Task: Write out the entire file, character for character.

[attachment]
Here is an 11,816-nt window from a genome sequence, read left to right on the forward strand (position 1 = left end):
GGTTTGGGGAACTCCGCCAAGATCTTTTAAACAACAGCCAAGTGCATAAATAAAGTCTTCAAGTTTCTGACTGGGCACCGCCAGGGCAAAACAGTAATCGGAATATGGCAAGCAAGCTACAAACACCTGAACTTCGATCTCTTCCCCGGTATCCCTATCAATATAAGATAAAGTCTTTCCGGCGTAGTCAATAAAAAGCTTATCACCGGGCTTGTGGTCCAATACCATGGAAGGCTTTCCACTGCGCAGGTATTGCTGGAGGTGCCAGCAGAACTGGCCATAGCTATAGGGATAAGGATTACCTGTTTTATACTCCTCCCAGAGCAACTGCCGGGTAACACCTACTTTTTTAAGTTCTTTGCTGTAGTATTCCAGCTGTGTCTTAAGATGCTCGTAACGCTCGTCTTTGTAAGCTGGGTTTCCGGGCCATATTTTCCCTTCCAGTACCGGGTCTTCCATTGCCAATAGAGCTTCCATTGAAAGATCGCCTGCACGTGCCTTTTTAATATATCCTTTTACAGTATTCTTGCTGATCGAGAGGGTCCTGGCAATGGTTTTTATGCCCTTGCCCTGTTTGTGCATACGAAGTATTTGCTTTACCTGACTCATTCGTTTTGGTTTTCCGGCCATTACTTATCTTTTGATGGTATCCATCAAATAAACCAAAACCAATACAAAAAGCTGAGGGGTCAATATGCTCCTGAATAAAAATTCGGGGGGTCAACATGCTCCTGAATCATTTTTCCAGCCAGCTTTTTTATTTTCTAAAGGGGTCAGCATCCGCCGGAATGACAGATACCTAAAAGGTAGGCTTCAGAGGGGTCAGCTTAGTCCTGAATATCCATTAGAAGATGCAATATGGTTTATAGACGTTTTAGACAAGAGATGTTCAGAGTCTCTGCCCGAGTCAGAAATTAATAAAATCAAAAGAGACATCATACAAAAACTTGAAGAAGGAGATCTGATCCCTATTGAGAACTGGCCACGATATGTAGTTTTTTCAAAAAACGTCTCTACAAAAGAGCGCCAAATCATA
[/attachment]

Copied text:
Here is an 11,816-nt window from a genome sequence, read left to right on the forward strand (position 1 = left end):
GGTTTGGGGAACTCCGCCAAGATCTTTTAAACAACAGCCAAGTGCATAAATAAAGTCTTCAAGTTTCTGACTGGGCACCGCCAGGGCAAAACAGTAATCGGAATATGGCAAGCAAGCTACAAACACCTGAACTTCGATCTCTTCCCCGGTATCCCTATCAATATAAGATAAAGTCTTTCCGGCGTAGTCAATAAAAAGCTTATCACCGGGCTTGTGGTCCAATACCATGGAAGGCTTTCCACTGCGCAGGTATTGCTGGAGGTGCCAGCAGAACTGGCCATAGCTATAGGGATAAGGATTACCTGTTTTATACTCCTCCCAGAGCAACTGCCGGGTAACACCTACTTTTTTAAGTTCTTTGCTGTAGTATTCCAGCTGTGTCTTAAGATGCTCGTAACGCTCGTCTTTGTAAGCTGGGTTTCCGGGCCATATTTTCCCTTCCAGTACCGGGTCTTCCATTGCCAATAGAGCTTCCATTGAAAGATCGCCTGCACGTGCCTTTTTAATATATCCTTTTACAGTATTCTTGCTGATCGAGAGGGTCCTGGCAATGGTTTTTATGCCCTTGCCCTGTTTGTGCATACGAAGTATTTGCTTTACCTGACTCATTCGTTTTGGTTTTCCGGCCATTACTTATCTTTTGATGGTATCCATCAAATAAACCAAAACCAATACAAAAAGCTGAGGGGTCAATATGCTCCTGAATAAAAATTCGGGGGGTCAACATGCTCCTGAATCATTTTTCCAGCCAGCTTTTTTATTTTCTAAAGGGGTCAGCATCCGCCGGAATGACAGATACCTAAAAGGTAGGCTTCAGAGGGGTCAGCTTAGTCCTGAATATCCATTAGAAGATGCAATATGGTTTATAGACGTTTTAGACAAGAGATGTTCAGAGTCTCTGCCCGAGTCAGAAATTAATAAAATCAAAAGAGACATCATACAAAAACTTGAAGAAGGAGATCTGATCCCTATTGAGAACTGGCCACGATATGTAGTTTTTTCAAAAAACGTCTCTACAAAAGAGCGCCAAATCATA